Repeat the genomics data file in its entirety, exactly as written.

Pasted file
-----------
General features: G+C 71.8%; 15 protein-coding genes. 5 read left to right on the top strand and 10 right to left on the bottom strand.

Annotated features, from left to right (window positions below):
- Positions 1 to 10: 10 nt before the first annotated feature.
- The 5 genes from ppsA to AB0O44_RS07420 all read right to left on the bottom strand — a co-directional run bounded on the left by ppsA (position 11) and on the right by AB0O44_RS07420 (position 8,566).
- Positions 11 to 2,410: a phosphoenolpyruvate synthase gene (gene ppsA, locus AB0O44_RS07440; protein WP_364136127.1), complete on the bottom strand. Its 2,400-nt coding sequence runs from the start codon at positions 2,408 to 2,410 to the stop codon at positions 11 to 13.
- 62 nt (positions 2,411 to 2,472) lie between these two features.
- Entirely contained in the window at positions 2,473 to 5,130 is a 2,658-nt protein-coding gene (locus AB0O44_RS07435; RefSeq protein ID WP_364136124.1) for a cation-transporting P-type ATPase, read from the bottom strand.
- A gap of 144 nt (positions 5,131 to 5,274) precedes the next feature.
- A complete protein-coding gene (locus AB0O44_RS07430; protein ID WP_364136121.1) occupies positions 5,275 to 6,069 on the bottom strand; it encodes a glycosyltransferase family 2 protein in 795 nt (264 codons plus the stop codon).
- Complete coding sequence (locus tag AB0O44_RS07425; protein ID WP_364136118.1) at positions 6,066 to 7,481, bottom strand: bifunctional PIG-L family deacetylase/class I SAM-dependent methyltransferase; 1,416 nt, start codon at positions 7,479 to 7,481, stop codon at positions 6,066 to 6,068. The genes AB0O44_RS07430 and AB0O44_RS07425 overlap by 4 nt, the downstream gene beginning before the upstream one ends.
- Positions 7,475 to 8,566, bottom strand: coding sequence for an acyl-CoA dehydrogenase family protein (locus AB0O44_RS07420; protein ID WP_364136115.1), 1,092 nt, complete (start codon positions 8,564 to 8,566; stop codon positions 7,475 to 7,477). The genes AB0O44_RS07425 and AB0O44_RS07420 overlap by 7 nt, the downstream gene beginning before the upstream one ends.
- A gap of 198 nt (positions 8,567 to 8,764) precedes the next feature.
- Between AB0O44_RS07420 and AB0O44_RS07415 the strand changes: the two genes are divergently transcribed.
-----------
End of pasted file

General features: G+C 71.8%; 15 protein-coding genes. 5 read left to right on the top strand and 10 right to left on the bottom strand.

Annotated features, from left to right (window positions below):
- Positions 1 to 10: 10 nt before the first annotated feature.
- The 5 genes from ppsA to AB0O44_RS07420 all read right to left on the bottom strand — a co-directional run bounded on the left by ppsA (position 11) and on the right by AB0O44_RS07420 (position 8,566).
- Positions 11 to 2,410: a phosphoenolpyruvate synthase gene (gene ppsA, locus AB0O44_RS07440; protein WP_364136127.1), complete on the bottom strand. Its 2,400-nt coding sequence runs from the start codon at positions 2,408 to 2,410 to the stop codon at positions 11 to 13.
- 62 nt (positions 2,411 to 2,472) lie between these two features.
- Entirely contained in the window at positions 2,473 to 5,130 is a 2,658-nt protein-coding gene (locus AB0O44_RS07435; RefSeq protein ID WP_364136124.1) for a cation-transporting P-type ATPase, read from the bottom strand.
- A gap of 144 nt (positions 5,131 to 5,274) precedes the next feature.
- A complete protein-coding gene (locus AB0O44_RS07430; protein ID WP_364136121.1) occupies positions 5,275 to 6,069 on the bottom strand; it encodes a glycosyltransferase family 2 protein in 795 nt (264 codons plus the stop codon).
- Complete coding sequence (locus tag AB0O44_RS07425; protein ID WP_364136118.1) at positions 6,066 to 7,481, bottom strand: bifunctional PIG-L family deacetylase/class I SAM-dependent methyltransferase; 1,416 nt, start codon at positions 7,479 to 7,481, stop codon at positions 6,066 to 6,068. The genes AB0O44_RS07430 and AB0O44_RS07425 overlap by 4 nt, the downstream gene beginning before the upstream one ends.
- Positions 7,475 to 8,566, bottom strand: coding sequence for an acyl-CoA dehydrogenase family protein (locus AB0O44_RS07420; protein ID WP_364136115.1), 1,092 nt, complete (start codon positions 8,564 to 8,566; stop codon positions 7,475 to 7,477). The genes AB0O44_RS07425 and AB0O44_RS07420 overlap by 7 nt, the downstream gene beginning before the upstream one ends.
- A gap of 198 nt (positions 8,567 to 8,764) precedes the next feature.
- Between AB0O44_RS07420 and AB0O44_RS07415 the strand changes: the two genes are divergently transcribed.